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Mosquito Lagoon, John Kumiski


Rainy Week Mosquito Lagoon Fishing Report

The sky needed a diaper this week, thus the rainy week Mosquito Lagoon fishing report.

The Econlockhatchee has risen almost four feet this week. The Mosquito Lagoon is up almost a foot. The water is not clean in the places where it was.

Given the lightning early in the week, not much fishing got done. So I’m featuring an artist this week.

This Week’s Featured Artist- Cheryl Kumiski. (disclaimer- this site engages in nepotism)

Cheryl works in glass- both stained glass and fused glass. Below are a couple examples of recently completed work, as well as sketches of work in progress.

Woman on a Water Lily, stained glass.


White Wolf, fused glass


Poppies, pencil sketch


Papa Bear, ink sketch

To see more examples of Cheryl’s fantastic work, visit www.cherylkumiski.com.

Thursday, going crazy with cabin fever, I donned a rain jacket and headed to a local pond. The pond has a lush growth of hydrilla, which makes it hard to fish. By skating a 6″ Culprit worm across the surface I got three strikes and caught two bass, one of which was respectable at a pond and a half or so. Then the lightning started and I was out of there. Total elapsed time, about 40 minutes.

Friday Tim and Karen Reed joined me for some Mosquito Lagoon fishing. They wanted to sight fish for redfish. That was a tough assignment with the higher, dirtier water and clouds. We did see a few fish, even a couple tailers, but did not get a strike. Then we were surrounded by rain clouds, and loaded up the boat.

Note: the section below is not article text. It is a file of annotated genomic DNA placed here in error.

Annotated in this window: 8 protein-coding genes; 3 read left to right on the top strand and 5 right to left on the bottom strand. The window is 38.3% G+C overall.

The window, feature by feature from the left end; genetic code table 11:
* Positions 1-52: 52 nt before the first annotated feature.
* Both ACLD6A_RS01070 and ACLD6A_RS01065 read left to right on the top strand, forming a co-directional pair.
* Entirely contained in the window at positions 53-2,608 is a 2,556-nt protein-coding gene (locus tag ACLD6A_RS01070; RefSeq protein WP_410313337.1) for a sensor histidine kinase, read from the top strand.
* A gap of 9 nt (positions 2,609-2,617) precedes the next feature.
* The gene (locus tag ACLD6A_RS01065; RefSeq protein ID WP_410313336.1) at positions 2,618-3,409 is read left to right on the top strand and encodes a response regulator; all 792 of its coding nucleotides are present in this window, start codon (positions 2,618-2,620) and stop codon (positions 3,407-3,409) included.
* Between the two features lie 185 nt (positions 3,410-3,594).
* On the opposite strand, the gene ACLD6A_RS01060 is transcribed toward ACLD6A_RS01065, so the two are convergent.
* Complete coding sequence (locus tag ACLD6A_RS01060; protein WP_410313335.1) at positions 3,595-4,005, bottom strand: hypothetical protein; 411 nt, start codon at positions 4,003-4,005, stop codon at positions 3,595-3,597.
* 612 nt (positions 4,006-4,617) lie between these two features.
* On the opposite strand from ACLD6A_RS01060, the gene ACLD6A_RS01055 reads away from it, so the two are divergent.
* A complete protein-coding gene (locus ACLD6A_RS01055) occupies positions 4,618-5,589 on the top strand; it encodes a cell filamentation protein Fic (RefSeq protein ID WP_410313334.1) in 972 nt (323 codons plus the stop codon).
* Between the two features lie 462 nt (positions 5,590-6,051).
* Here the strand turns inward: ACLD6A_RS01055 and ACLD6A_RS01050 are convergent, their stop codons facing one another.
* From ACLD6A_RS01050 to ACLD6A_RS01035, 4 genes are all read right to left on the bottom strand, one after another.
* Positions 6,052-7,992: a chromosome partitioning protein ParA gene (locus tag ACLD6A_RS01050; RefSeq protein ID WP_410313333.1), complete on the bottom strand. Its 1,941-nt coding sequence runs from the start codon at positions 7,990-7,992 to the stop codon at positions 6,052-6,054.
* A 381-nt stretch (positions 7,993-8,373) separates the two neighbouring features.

Saturday Josh Turner and his buddy Jeremy joined me for some Mosquito Lagoon fishing. They just wanted to catch a few fish. They got a small red, not one but two species of catfish, a couple ladyfish, and a bluefish, not spectacular. But they did catch some fish. Then we were surrounded by rain clouds and we loaded up the boat.

The forecast for the coming week is more of the same-
MON MAY 21         Thunderstorms 80%
TUE MAY 22          Thunderstorms 40%
WED MAY 23         Mostly Cloudy 20%
THU MAY 24          Cloudy 20%
FRI MAY 25            Thunderstorms 40%
SAT MAY 26           Thunderstorms 80%

It’s the latter half of May and the Mitzi has yet to see the Atlantic this year.

And that is the rainy week Mosquito Lagoon fishing report!

Life is great and I love my work!

Life is short- Go Fishing!

John Kumiski

The Spoon: A fish catcher


Neil Taylor, Strike Three Kayak Fishing

I think the gold spoon’s perhaps the best way to locate redfish when you’re prospecting an area for them.   It casts long distances and it gives off the “pinfish flash.”      This is just me, but once I’ve found them I usually make a switch to a soft plastic lure.    If that spoon’s moving too fast, you’ll less likely to get strikes.  If you move it with that gentle wobble, no swivel is necessary and you won’t get a lot of line twist.

That being said the spoon is not my go-to lure for redfish.

Why switch lures if you’re catching fish on the spoon?

Several reasons.

1) I catch more redfish on soft plastics than I do spoons.   That could be a personal comfort thing.   But you can stay with the spoon.   I just rely on the three inch mullet more as my redfish bait.

2) Soft plastic lures that land softer are less likely to spook a very spook prone species like redfish.     That’s my own theory on it.  The spoon landing creates a pretty good splash.

I have the same contention with snook way up in the creeks.   Some people like lures that land noisy because “mullet make noise when they jump”.     I don’t like the noise.   I like that lure to land quietly (and I’ve got a dandy for it) especially when I’m getting a cast into a tight area where a Kersplash is going to scare the digested sardines out of a snook.   This was the number one reason I stayed with the Buzz Tail Shad for so many years.   That is the quietest landing bait in all of fishing.